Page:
5 Great Places Trinis can go Without a Visa
Marli Street, Port of Spain. Five a.m., crack of dawn and Trinis are lining up to pay 140 US dollars for a visa to visit the land of the free and the home of the brave.
They’ll be interviewed and asked about their job, salary, savings, gold teeth and their tantie nenen who living in Brooklyn and all she business. They’ll be fingerprinted and smiled at occasionally.
Or they’ll think twice, read this article, and consider some other great places Trinbagonians can visit without a visa. That’s right, there are countries that welcome us without much ado or interrogation.
According to Wikipedia, there are approximately 91 countries and territories that grant visa-free or visa-on-arrival access to holders of Trinidad and Tobago passports. It’s not likely that many Trinidadians will make use of the opportunity to visit the Federated States of Micronesia, almost 10,000 miles away in the Pacific Ocean, or have much inclination to visit places like Zimbabwe, Pakistan or Syria at the moment. Nevertheless, there are many awesome places that we can visit freely in the four corners of the Earth. Here are five great places to whet your travelling appetite.
Visa exemption: 90 days
Brazil is an easy sell for Trinidadians. The girl from Bahia was welcomed by David Rudder, and she has been welcomed ever since. Many of us grew up supporting their football team at the World Cup, and there is something romanticised about Brazil that makes most Trinis feel they would enjoy their time there. And it’s true. Brazil is Trinidad on steroids.
We have nice beaches; they have thousands of miles of beaches. We ‘throw’ fetes; they have blocos with half a million people. We have beautiful women; they have beautiful women with fake boobs. We wine; they samba.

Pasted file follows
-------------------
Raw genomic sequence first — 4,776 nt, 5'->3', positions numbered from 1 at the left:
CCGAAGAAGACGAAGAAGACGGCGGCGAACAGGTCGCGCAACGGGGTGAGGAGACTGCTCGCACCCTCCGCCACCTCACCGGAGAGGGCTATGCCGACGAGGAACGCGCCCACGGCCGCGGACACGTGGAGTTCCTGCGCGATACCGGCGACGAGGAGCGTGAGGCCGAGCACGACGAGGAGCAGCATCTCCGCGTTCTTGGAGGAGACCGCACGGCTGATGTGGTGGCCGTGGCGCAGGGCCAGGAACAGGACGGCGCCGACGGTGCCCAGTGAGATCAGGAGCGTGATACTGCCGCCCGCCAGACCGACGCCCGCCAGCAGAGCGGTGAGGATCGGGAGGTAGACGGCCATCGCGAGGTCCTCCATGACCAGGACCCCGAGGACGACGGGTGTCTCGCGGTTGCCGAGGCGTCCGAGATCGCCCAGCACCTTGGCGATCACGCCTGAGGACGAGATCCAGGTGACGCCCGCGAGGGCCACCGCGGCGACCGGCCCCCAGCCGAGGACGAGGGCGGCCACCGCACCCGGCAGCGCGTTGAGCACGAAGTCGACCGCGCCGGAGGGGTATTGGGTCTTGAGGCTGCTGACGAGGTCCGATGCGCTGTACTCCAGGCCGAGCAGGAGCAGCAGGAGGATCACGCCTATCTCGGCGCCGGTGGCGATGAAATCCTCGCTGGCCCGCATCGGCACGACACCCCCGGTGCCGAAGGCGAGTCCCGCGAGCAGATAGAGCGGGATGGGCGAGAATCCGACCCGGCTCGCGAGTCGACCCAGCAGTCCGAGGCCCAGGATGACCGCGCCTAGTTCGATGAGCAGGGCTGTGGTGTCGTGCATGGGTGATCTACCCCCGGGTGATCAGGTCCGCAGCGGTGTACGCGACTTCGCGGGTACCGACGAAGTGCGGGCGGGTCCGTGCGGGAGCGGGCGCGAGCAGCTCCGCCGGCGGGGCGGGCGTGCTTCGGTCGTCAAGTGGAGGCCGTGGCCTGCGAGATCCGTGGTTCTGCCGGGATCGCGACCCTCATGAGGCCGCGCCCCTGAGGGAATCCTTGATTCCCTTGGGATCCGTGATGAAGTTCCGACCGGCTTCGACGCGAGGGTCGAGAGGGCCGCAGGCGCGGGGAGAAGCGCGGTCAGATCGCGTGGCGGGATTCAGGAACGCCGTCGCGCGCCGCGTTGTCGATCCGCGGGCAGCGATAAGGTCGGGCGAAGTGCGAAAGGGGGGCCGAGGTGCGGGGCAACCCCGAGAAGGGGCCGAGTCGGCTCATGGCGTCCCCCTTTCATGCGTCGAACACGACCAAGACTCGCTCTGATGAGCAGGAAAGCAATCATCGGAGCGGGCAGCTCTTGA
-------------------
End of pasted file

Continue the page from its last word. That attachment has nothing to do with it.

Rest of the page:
Sports fans should be salivating at the idea of catching either the 2014 World Cup or 2016 Olympics and I imagine both prove to be unforgettable affairs.
How to get there: Connect through Panama City on Copa Airlines or through Barbados on GOL airlines.
Country: Costa Rica
Visa Exemption: 30 days
Costa Rica is Latin America 101. It’s an easy place to visit in a sense that things work there. The water is drinkable and customer service is widely practised in this small country that relies heavily on tourism.
Many hold up Costa Rica as an exemplar in sustainable tourism, and the country was a pioneer in ecotourism with almost one-quarter of the land area covered by national parks and protected areas.
One could argue that we Trinis are accustomed to forests, macaws and large turtles that lay eggs on wild beaches, so why visit? For me, it’s the sight of active volcanoes spewing lava at night, seen from the bathing comfort of hot springs, piña colada in hand. Costa Ricans treasure and enjoy their pura vida lifestyle and Trinis will too.
How to get there: There-hour flight to Panama on Copa, and from there either one of many connecting flights, or an overnight bus ride through the back country of Panama and Costa Rica.
Visa Exemption: Visa issued on arrival for JOD 10, which is about $90 TTD